If you ever find yourself in Fresno, you have to visit the Forestiere Underground Gardens! It’s truly a remarkable story and a great tour!
Afternoon began to slide into evening and our Valley Fig Growers Road Trip wasn’t finished! We gathered together in the lobby of our hotel and were able to learn more about the wide variety of fresh and dried figs!
Gary Jue and Linda Cain from Valley Fig Growers were our gracious hosts for the weekend and they spoiled us with all kinds of tastings and more information about Figs!
It surprised me to learn that ounce-for-ounce figs have more potassium than bananas and that fig puree can make a great substitute for a portion of fat in baked goods. Figs keep pastries and treats fresher longer because figs naturally retain moisture. As if I needed a reason to bake more often with figs, right?
Valley Fig Growers really went all out to share with us! They are the largest handler of figs in North America and have been around since 1959. They produce Blue Ribbon Orchard Choice Figs and Sun-Maid Figs. Many of these products are available at your local grocery stores or online at: ValleyFig.Com I am a huge fan of their Figs and Spreads. Check out one of my favorite Fall Sandwiches, Fig, Pear and Gorgonzola Grilled Cheese or my Fig, Grape and Walnut Spread! If you want to know more fun fig facts, check out Valley Fig’s page: Fascinating Fig Facts
After our happy hour tastings, we headed off to the little town of Clovis for a fun, fig-filled, four-course meal (say that four times fast!) at Trelio Restaurant! Chef Chris and his team created a special menu just for us, which highlighted the many different ways you can enjoy California figs. Check out this menu!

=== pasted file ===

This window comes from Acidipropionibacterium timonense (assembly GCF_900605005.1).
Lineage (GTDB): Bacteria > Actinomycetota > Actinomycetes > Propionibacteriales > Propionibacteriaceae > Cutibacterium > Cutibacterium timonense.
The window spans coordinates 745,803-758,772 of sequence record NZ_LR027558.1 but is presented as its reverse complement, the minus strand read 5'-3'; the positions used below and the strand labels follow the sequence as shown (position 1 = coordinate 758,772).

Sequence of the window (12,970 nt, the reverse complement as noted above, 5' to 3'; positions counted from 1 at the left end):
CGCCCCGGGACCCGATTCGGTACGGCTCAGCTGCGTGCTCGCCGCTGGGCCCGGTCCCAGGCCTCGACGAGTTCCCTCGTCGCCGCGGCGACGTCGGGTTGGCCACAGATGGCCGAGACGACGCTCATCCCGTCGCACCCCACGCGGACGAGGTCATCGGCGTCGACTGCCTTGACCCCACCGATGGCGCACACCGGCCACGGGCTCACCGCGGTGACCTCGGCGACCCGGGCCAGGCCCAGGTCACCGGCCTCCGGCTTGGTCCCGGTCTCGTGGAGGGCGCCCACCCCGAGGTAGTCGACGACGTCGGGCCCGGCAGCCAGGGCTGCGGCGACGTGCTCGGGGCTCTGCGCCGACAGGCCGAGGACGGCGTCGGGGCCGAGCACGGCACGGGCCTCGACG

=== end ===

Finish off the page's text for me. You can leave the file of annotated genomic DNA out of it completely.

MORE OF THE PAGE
Everything was fantastic! Or should I say “Fig-tastic?” Chef Chris even came out to chat with us about how he made the Fig Caramel in the chocolate cake (a huge hit with everyone!) and his methods for creating new recipes. It was a tremendous experience and I feel so fortunate to have been included in this opportunity!
After spending the night in Fresno, we were all in our cars and heading home again, with visions of figs still dancing in our heads! Honestly, I can hardly wait to get baking and creating some new fig recipes for you! My fellow Valley Fig Growers road-trippers will be sharing as well. You can find their delicious recipes and blogs here:
Maryanne from The Little Epicurean (My super-cool and talented car companion!)
Dorothy from Shockingly Delicious (My roommate!)
Jane from The Heritage Cook (My dear friend and navigator-in-crime!)
Sarah from Snixy Kitchen
Christine from Vermillion Roots
Debra from Bowl Me Over
Jess and Janette from Cooking with Janica
Linda from Brunch N Bites
Meghan from Fox and Briar
Kate from Hola Jalapeno
Aimee from Small Eats
We had fabulous sponsors on our Valley Fig Growers road trip! Huge thanks to them and their generosity in making this trip possible.
Please check out their social media channels:
Valley Fig Growers @valleyfig
Boursin Cheese @boursincheese
Dick Taylor Chocolate @dicktaylorchocolate
Figenza Fig Vodka @figenza
Underground Gardens @forestiereundergroundgardens
Trelio Restaurant @treliochris
Disclaimer: I was compensated for gas, hosted for our tours and my meals and hotel room were provided by Valley Fig Growers. I received no other compensation. All opinions expressed are 100% my own.